All roads open for protest and siegeArchive
OKARA: The GT Road connecting Sahiwal and Okara remained closed to traffic for 55 hours from Sept 1 to 3. Hundreds of the Anjuman Mozraeen Punjab (AMP) besieged the road in protest at the arrest of one of their leaders, Hafiz Jabir.
This blockade ended after dialogues between AMP leaders and the civil administration, police and local MNA Nadeem Abbas Rubera.
The days-long road siege cut off Lahore and Okara with south Punjab as the protesters blocked all arteries connecting the GT Road.
Street power has become a deadly weapon of the AMP, which it has used seven times in the last five years.
“Protest against injustice is our right and no one can deny this right to us,” says AMP leader Mehr Abdul Sattar.
Except for the last besiege, each time the road blockade lasted not more than 12 hours.
The AMP, the representatives of Okara military farms’ tenants, surfaced as a powerful force about 15 years ago to safeguard their land ownership rights. It represents the tenants of Renala Estate, Byle Gunj, Proban Abad military farm and Kulyana Estate with a popular slogan “Malki ya mout” (land ownership or death).
Tenants come to road whenever they face eviction or their leaders are arrested or are face possible arrest. Each time, the end sufferers of the road siege have been motorists and commuters. Protesters smash vehicles challenging the siege.
Sahiwal Regional Police Officer Ghulam Mehmood Dogar told our reporter (in Lahore) Imran Gabul the AMP had promised not to block GT Road in the future. He said they had registered cases against 500 people for damaging cars and beating drivers.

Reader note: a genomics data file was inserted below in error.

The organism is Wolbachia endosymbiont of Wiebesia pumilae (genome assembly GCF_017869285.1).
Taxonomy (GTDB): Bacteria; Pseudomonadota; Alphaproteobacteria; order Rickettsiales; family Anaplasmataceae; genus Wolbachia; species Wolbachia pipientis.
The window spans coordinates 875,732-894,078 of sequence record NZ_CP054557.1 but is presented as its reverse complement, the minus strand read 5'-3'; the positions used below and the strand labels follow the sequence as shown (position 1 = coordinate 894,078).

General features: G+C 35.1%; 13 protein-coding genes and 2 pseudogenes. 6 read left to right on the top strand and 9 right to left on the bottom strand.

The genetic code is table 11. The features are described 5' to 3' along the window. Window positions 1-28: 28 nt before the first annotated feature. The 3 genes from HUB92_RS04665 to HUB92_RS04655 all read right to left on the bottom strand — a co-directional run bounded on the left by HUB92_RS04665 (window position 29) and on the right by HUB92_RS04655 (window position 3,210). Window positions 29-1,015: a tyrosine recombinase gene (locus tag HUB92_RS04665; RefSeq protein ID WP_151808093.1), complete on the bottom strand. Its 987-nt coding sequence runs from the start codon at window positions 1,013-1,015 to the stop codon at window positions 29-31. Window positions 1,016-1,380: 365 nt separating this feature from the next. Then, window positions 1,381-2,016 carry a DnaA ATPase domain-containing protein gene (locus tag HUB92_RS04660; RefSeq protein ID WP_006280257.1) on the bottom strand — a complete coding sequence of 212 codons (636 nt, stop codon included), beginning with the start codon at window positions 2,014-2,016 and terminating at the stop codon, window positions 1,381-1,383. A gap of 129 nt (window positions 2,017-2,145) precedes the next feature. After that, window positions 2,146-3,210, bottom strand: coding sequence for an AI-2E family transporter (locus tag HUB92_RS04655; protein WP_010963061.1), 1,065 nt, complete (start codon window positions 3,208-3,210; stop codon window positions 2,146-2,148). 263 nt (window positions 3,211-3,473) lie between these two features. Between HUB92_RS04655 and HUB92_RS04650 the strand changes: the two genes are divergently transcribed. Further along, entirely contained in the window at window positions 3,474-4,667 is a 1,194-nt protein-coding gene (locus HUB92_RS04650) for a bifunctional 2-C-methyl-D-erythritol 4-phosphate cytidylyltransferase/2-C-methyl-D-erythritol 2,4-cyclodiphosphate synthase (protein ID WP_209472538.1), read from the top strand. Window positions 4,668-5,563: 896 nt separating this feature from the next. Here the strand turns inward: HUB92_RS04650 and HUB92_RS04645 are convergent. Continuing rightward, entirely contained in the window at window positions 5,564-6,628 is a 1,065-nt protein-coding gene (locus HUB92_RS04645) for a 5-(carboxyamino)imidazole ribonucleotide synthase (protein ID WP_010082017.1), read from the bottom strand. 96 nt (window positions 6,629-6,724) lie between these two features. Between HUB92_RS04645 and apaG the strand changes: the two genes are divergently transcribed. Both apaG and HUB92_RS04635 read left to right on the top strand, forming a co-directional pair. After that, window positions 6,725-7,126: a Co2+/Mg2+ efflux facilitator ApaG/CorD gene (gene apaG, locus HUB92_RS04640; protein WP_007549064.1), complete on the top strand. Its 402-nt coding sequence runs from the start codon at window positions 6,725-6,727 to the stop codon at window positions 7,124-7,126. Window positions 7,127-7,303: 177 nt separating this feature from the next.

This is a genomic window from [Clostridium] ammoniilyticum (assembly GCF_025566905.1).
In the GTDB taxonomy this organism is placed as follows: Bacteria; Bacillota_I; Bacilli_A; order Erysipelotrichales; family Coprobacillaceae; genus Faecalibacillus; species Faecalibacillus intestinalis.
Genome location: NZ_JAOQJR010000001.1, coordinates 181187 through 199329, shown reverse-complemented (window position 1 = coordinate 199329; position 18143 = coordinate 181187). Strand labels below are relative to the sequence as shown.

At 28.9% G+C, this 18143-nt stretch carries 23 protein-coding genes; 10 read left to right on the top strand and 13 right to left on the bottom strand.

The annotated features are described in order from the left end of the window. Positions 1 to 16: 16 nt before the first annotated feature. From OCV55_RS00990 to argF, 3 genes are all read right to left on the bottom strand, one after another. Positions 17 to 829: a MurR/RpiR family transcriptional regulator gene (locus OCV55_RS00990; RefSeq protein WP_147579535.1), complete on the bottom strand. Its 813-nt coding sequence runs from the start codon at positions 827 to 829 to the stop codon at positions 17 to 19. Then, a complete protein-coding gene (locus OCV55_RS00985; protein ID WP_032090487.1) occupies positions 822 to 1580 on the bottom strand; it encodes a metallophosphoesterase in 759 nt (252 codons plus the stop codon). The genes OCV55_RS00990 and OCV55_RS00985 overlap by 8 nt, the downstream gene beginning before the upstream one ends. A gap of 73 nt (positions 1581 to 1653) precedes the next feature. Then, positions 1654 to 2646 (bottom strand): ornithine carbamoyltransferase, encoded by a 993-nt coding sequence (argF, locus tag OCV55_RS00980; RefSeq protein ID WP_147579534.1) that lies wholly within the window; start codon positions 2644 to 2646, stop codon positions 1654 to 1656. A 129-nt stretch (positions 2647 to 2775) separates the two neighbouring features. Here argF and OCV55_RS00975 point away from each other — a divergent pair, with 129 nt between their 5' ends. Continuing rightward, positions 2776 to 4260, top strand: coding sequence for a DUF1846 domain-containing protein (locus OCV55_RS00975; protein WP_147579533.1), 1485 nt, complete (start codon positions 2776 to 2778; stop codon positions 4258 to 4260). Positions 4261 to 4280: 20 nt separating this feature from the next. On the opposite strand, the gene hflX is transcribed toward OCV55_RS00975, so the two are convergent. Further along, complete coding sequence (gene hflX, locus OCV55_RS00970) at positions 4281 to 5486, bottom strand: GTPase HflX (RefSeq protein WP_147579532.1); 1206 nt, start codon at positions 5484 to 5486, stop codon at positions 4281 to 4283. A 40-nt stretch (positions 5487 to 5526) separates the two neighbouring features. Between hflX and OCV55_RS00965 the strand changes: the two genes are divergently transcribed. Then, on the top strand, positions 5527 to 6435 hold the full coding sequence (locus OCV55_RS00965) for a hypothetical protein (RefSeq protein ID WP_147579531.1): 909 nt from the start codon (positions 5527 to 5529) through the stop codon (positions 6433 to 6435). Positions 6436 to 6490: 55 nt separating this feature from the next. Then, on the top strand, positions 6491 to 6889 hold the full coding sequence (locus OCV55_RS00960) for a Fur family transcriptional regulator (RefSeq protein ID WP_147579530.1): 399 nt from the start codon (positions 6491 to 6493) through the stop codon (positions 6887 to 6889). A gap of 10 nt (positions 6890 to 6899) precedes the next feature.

But police has yet to take any action against the tenants as in the past, the administration would convince the AMP to lift road siege through dialogues. During the last siege, on Sept 3, the Sahiwal RPO and Sahiwal District Police Officer (DPO) Syed Baqir Raza arrived in the office of Okara District Coordination Officer Kaiser Saleem where they with Okara DPO Faisal Rana held a seven-hour long meeting to discuss a strategy to tackle the protesters but they failed to devise an agreed plan.
Mr Dogar says it is up to the Punjab government and revenue department to solve the land ownership issue to stop such protests in the future. He said a friction had emerged among AMP ranks which would weaken their power.
But the unity of tenants has made the AMP a magnet for political parties in elections times. The PPP enjoys a massive support among tenants as they take inspiration from the pro-poor policies of the late, Zulfikar Ali Bhutto.
The pro-tenant alliance, however, has been accused of harbouring criminals in its areas where police face resistance during raids.
The frequent road protests by the AMP, and now by Pakistan Kissan Ittehad in the district, have developed a strong public opinion that the government has failed to tackle the road blockade as per law.
“Who knows how many lives have been lost due to the road blockades and how many wedding processions have been delayed,” says a journalist.
Though there is no data available on revenue losses due to the road protest but every road blockade has exposed the writ of the government.
Published in Dawn, September 9th, 2015
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